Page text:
2. I have had this problem too when teaching. It does seem like your general rule is working well, and I think that having clear guidelines is a necessity. However, perhaps chatting with her again when she is in your office hours or if she is delayed a bit after class might be something you are interested in. Obviously, you know your student best, and perhaps bringing it up again might just worsen her attitude towards you. I often found that addressing something like that helped me teach better, but I am also one of those students who is too worried about their students’ emotions during class a lot of times. In college, I think those one-to-one conversations work a little better too. If I were teaching much younger students, I wouldn’t recommend it.

    Thanks for sharing.


  3. People may have unexpected reactions, but I think that it’s important for students, anyway, to know you are being consistent in the wise and compassionate way that you demonstrate. They may not always like it, but that doesn’t make your approach any less meaningful and important. I wish more teachers had such clear and compassionate boundaries.

  4. It is a tough nut to crack. You empathize with their situation and hope they are being truthful when you extend time for assignments.

    When I taught at the community college level, I had to have clear avenues for emergencies so it was easier to manage.

    At the HS level, however, it is a totally different animal. Establishing relationships with the students is very important at my school, yet I also have to enforce the rules in order to be fair to all.

    I go by the rules, with the flexibility to trust my intuition and give the student an out to be successful. It is a never ending balancing act.

  5. I just finished two days of teaching seminars. Even though we discussed many issues including student accountability, “how to deal with students who have experienced a death in the family” was only brought up in passing.

    I had a student who had two emergency surgeries in the same semester… and I am still unsure if I handled it properly. The student missed half the class but did all the reading and all the written assignments… and all the tests, but missed HALF the class. I had the student write an extra essay to make up for the in-class time missed… but I am still bothered by that. There is no doubt the student was telling the truth… but in-class time is also important.

  6. Sometimes death just makes people angry. Alexandra may need someone to be angry at and you’re there, and it isn’t that she truly believes you have done anything unfair. You may be her scapegoat because it’s too hard to be mad at God or at the friend she misses because the friend is dead. There may be a lot more going on here than is on the surface–especially if the friend is dead because he or she made poor choices. It may be worth reaching out to parents or the counselors just to register concern at her changed demeanor.

  7. I have been called the “B-word” many a time for my hard stance on late work, but I realized early on that accepting late work hurt me as the teacher. It made the song and dance and keeping track of excuses an endless battle. High school students are notorious for having “emergencies” the night before an assignment is due, no matter how far in advance you give it to them. Their parents will even lie for them (this has happened to me too many times) and it becomes an issue. My policy now is no late work period, unless a formal conversation has taken place in class or via e-mail in advance. Obviously extenuating circumstances come up, like I once had a student get hit by a car on his way home, but by and large, I have become immune to excuses and “emergencies.”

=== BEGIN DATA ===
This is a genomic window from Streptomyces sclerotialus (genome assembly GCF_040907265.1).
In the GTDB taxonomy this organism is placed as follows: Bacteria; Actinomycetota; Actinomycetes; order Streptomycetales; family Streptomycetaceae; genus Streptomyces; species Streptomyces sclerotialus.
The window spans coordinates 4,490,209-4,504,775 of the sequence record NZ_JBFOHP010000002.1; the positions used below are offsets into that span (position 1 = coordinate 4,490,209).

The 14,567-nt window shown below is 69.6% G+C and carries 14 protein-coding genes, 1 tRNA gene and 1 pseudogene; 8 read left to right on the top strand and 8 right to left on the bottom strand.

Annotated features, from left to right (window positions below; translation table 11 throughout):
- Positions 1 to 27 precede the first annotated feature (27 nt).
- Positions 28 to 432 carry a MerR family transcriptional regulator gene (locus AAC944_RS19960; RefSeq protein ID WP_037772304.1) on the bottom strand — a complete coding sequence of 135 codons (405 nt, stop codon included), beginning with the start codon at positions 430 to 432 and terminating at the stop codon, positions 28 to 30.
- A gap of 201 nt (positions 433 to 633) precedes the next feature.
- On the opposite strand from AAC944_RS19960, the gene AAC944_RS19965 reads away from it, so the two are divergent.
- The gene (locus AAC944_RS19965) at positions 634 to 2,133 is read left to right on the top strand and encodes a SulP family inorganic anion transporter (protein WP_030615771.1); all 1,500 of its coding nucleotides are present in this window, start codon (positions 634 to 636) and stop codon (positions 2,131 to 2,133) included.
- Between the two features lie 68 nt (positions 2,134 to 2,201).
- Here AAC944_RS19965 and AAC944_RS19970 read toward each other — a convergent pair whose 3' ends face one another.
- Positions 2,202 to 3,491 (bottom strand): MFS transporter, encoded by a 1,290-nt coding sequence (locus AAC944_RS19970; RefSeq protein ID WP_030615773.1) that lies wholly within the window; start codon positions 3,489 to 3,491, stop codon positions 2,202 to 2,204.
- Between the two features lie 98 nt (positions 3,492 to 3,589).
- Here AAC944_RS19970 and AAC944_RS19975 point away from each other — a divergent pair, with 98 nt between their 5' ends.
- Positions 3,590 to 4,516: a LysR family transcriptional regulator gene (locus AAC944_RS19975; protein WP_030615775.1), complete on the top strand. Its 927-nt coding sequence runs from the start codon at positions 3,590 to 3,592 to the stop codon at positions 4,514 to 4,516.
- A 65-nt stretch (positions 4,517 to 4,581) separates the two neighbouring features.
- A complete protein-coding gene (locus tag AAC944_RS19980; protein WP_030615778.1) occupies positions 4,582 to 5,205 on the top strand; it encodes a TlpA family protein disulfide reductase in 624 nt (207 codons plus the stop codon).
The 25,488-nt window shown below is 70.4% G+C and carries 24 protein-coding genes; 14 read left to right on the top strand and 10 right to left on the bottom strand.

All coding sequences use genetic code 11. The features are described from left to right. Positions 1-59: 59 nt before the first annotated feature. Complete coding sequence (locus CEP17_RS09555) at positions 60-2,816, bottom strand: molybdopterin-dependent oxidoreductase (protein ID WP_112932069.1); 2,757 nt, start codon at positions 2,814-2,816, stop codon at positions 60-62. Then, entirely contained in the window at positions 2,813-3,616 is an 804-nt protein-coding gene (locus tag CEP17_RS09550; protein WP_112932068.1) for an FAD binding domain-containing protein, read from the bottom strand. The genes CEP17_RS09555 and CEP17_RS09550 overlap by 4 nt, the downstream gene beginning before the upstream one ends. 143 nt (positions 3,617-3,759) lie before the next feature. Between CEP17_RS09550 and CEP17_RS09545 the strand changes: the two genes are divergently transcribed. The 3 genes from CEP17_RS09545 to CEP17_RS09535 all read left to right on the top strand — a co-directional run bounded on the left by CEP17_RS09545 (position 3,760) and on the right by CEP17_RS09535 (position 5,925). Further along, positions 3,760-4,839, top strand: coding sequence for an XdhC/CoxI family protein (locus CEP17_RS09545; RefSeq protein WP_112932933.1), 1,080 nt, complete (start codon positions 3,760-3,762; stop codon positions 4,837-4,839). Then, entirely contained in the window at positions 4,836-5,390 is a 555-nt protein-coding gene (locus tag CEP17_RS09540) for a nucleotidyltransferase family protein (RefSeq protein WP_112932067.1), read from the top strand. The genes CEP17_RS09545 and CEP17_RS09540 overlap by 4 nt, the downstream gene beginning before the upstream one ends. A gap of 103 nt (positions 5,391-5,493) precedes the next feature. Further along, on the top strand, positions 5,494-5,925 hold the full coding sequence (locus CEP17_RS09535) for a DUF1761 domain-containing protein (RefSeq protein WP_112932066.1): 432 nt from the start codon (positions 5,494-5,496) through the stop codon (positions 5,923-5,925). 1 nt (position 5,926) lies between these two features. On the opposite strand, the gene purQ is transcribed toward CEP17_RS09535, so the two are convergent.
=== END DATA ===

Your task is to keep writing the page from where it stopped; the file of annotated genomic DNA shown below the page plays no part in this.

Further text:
8. I like that you describe it as a dance because it truly is. After years of teaching, you come to amend your policies to reflect snafus where they had not been in place. Case in point, I’m pretty liberal about the use of technology in my classroom. I encourage students to bring their “Smart” devices, but it isn’t an invitation to Facebook or text friends. I had to write into my policy that students would no longer be permitted to keep bags or backpacks on their desks because I find them using it as a screen so I can’t see them texting! Unfortunately, when we are forced to draw a hard line because of those who take advantage, often those who don’t take advantage suffer.

  9. As a high school teacher, I struggle with this balance in a variety of ways myself. I am planning to do a blog similar to this one relating to in class discipline. Many kids have a variety of problems and reasons for: lateness, misbehaviour and a variety of other things. Walking the line between being fair and reasonable is often the line between being in control and being a doormat. Thanks for that food for thought.

  10. Thanks very much for all of your comments. It is interesting that no one has brought up an argument I’ve sometimes heard – that “deadlines” place artificial constraints on the learning process, and that if a student misses an assignment, especially if it’s for a serious reason but even if not, he or she should be able to do the assignment regardless of how late it is (i.e. assignments should measure learning, not punctuality). Do any of you have thoughts on this?

    • My thought is that I’m baffled by the “deadlines place artifical constraints on the learning process” idea. There is lots that we do in the course of a semester that is not subject to deadlines — we develop concepts, have conversations, study independently, re-read books or articles late in the semester that make more sense now than they did earlier, and on and on. On the other hand, we also have assigned work that (for the teacher) is not manageable if it all comes in at the very end, or at times that the teacher had not planned for. Students who want to learn through a formal class (as opposed to learning on their own, or through self-paced on-line classes) just have to adjust to scheduled work. It’s the only way that’s practical.